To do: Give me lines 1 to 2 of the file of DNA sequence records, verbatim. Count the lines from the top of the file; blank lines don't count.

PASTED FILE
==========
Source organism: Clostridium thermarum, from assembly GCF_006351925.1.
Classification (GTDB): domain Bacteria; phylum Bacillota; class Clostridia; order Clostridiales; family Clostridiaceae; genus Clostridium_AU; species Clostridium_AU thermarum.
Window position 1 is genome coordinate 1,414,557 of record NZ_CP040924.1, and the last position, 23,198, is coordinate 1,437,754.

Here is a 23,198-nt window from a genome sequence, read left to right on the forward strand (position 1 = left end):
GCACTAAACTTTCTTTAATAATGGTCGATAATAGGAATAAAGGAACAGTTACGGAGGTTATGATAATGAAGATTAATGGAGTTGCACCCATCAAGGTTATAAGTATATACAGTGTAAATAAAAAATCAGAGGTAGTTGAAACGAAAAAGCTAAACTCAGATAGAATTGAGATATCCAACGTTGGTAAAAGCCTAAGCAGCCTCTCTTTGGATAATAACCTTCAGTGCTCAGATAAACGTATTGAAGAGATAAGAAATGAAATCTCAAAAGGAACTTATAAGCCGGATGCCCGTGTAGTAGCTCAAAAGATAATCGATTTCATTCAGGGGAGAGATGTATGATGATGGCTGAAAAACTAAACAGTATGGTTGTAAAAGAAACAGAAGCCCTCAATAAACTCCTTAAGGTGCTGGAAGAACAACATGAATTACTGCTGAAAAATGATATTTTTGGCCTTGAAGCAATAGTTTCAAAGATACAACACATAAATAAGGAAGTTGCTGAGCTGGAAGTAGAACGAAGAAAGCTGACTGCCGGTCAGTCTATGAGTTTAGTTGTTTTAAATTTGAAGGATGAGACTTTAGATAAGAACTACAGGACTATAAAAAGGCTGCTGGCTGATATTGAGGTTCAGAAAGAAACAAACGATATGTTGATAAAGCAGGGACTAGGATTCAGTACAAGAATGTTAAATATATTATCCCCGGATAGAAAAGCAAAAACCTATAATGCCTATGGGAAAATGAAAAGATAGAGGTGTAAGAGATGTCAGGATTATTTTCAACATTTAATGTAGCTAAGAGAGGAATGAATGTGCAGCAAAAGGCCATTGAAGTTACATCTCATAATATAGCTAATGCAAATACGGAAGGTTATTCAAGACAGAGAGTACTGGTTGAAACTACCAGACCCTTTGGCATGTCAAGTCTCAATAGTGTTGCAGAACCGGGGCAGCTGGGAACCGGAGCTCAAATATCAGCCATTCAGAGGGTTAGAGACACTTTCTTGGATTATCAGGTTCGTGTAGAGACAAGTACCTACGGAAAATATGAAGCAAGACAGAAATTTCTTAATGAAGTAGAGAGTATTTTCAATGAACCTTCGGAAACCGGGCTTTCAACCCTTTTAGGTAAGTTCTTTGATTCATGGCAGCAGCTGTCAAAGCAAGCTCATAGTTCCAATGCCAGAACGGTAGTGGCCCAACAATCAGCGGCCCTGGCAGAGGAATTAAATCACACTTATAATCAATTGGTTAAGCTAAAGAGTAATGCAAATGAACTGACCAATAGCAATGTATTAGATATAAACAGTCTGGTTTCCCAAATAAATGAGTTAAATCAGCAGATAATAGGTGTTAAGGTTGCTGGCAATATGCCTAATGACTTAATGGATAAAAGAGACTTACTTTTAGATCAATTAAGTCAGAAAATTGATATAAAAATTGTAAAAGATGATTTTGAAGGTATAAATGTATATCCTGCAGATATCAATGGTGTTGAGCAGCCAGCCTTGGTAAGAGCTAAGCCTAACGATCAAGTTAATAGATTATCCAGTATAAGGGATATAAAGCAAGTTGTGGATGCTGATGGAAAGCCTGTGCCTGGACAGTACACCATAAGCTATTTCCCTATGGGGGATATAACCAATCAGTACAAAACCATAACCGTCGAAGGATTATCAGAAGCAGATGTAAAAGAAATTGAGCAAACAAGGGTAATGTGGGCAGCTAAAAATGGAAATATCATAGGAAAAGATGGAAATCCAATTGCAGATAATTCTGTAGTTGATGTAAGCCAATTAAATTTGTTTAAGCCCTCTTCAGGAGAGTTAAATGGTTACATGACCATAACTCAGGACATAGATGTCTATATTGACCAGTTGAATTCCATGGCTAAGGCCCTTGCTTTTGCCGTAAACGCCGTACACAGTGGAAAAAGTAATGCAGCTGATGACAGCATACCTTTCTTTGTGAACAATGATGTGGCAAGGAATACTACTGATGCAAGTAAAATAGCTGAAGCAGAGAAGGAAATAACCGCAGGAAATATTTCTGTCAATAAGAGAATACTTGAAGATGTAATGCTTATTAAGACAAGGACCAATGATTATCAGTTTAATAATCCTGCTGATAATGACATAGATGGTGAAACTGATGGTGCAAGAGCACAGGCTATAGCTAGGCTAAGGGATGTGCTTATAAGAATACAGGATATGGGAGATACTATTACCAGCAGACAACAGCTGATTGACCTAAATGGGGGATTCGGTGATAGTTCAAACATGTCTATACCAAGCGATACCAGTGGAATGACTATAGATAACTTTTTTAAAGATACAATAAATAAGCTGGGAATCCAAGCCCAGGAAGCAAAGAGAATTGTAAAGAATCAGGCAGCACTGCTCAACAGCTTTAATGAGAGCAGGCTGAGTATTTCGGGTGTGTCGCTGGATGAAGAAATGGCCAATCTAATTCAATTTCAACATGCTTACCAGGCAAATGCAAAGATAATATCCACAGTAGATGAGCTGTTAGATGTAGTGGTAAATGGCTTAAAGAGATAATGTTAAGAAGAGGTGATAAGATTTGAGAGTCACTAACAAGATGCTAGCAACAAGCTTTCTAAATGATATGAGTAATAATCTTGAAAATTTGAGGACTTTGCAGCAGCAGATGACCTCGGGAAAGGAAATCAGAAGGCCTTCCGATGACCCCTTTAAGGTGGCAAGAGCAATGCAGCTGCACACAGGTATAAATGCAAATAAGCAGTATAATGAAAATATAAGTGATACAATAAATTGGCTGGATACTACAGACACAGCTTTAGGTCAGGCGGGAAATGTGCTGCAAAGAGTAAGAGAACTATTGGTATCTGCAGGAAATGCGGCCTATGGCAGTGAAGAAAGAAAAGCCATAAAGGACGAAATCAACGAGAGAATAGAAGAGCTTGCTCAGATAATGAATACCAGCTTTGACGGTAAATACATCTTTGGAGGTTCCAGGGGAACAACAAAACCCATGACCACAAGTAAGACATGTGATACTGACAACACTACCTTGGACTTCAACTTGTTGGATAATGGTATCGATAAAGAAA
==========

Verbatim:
Source organism: Clostridium thermarum, from assembly GCF_006351925.1.
Classification (GTDB): domain Bacteria; phylum Bacillota; class Clostridia; order Clostridiales; family Clostridiaceae; genus Clostridium_AU; species Clostridium_AU thermarum.